Troy’s relationship with Gabriel, his war veteran brother, is already deteriorating at the beginning of the play. Gabriel received a large pension from the government, which Troy spent to buy their house. This decision is initially justified since Gabe’s head injury left him “in no condition to manage that money” (Wilson, 2017, p. 31). However, he eventually desires a degree of independence and moves out, noting at every visit that “Troy’s mad at me” (Wilson, 2017, p. 28). Finally, Troy signs the papers that allow his brother to be institutionalized, claiming that he had signed nothing but a release form, but since he is illiterate, the authorities might have tricked him.
Fences uses its themes to connect with a broad audience. The play’s tragedy and Troy’s flaws are universal, not uniquely African-American or American in general. While racism plays a significant role in the main character’s worldview, the play, its events show that although it may not be gone entirely, things have improved over his lifetime. It is telling that when he speaks about his fight with Death, Troy describes a white-robed figure with a hood. This similarity has not gone unnoticed: “by depicting Death as a Klansman, Troy explicitly links his wrestling match to his struggles against racial injustice” (Davis, 2014, p. 57). Despite this view, other characters suggest that it was his advancing age that prevented him from furthering his baseball career, and no overt racism is shown in the play.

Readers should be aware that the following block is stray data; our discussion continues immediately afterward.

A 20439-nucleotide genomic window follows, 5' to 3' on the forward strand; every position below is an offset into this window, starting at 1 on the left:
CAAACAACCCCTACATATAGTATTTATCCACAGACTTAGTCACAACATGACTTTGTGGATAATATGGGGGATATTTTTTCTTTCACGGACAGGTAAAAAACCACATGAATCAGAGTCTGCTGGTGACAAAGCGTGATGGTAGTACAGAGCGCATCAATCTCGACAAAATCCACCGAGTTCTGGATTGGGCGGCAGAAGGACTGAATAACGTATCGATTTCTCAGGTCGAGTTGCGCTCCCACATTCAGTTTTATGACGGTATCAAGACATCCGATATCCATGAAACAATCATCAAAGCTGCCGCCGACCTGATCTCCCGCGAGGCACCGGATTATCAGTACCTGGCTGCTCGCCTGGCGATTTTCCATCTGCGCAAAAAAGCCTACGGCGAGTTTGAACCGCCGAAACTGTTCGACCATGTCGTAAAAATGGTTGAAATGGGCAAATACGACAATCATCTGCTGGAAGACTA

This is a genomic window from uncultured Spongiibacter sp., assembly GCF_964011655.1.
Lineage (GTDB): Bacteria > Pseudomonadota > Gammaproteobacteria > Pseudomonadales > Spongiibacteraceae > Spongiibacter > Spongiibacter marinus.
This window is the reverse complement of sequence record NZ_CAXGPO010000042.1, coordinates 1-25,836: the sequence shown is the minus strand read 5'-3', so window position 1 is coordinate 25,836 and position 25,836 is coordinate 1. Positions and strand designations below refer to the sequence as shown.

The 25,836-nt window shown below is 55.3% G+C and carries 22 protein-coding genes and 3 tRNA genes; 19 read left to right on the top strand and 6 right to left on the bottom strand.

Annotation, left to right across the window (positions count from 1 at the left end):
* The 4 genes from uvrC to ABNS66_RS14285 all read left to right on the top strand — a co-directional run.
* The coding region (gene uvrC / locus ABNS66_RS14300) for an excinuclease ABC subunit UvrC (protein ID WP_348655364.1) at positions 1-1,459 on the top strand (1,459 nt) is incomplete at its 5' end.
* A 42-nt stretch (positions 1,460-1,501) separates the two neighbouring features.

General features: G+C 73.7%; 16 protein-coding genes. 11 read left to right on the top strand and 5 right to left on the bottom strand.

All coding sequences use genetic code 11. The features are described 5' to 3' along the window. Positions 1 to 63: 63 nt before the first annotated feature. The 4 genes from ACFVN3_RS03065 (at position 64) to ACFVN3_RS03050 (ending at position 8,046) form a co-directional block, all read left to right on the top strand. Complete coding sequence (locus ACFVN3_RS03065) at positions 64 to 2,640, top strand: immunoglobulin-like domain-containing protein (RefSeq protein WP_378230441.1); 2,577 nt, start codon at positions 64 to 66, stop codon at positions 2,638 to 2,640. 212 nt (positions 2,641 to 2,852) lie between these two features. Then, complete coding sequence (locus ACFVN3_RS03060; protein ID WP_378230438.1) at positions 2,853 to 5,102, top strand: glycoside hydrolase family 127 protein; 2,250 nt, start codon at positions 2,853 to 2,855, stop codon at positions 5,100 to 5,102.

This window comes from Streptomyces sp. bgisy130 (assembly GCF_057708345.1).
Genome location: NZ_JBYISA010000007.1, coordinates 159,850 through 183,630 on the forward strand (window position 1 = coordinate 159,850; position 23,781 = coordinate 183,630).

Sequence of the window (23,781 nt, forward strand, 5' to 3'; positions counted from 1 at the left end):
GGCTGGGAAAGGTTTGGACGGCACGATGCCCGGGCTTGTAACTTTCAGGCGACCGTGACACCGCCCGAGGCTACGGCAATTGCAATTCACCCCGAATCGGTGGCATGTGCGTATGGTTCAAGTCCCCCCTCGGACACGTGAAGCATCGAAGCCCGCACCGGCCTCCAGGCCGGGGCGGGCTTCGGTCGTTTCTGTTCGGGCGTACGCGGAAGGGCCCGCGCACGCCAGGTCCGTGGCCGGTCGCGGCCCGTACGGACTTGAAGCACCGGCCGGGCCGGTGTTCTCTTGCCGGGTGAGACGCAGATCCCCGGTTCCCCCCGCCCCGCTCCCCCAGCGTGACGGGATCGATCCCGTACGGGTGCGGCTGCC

Fences is a modern drama, using the metaphor of baseball to show one man’s family destroyed through nobody’s faults but his own. He might have had the best intentions, but his stubbornness, short-sightedness and lack of empathy take the best of him in the end, costing him everyone he has loved. These flaws are universal, and the characters, including Troy, are presented as sympathetic and believable. The setting may be uniquely American, but under the surface, humans are still humans, and tragedy, drama, and Death spare no one.
Davis, A. R. (2014) ‘Wrestling Jacob in the Book of Genesis and August Wilson’s Fences‘, Literature and Theology, 29(1), pp. 47-65.
Letzler, D. (2014) ‘Walking around the Fences: Troy Maxson and the ideology of “going down swinging”’, African American Review, 47(2-3), pp. 301-312.
Nadel, A. (2018) The theatre of August Wilson. London: Bloomsbury.
Wilson, A. (2017) Fences. Web.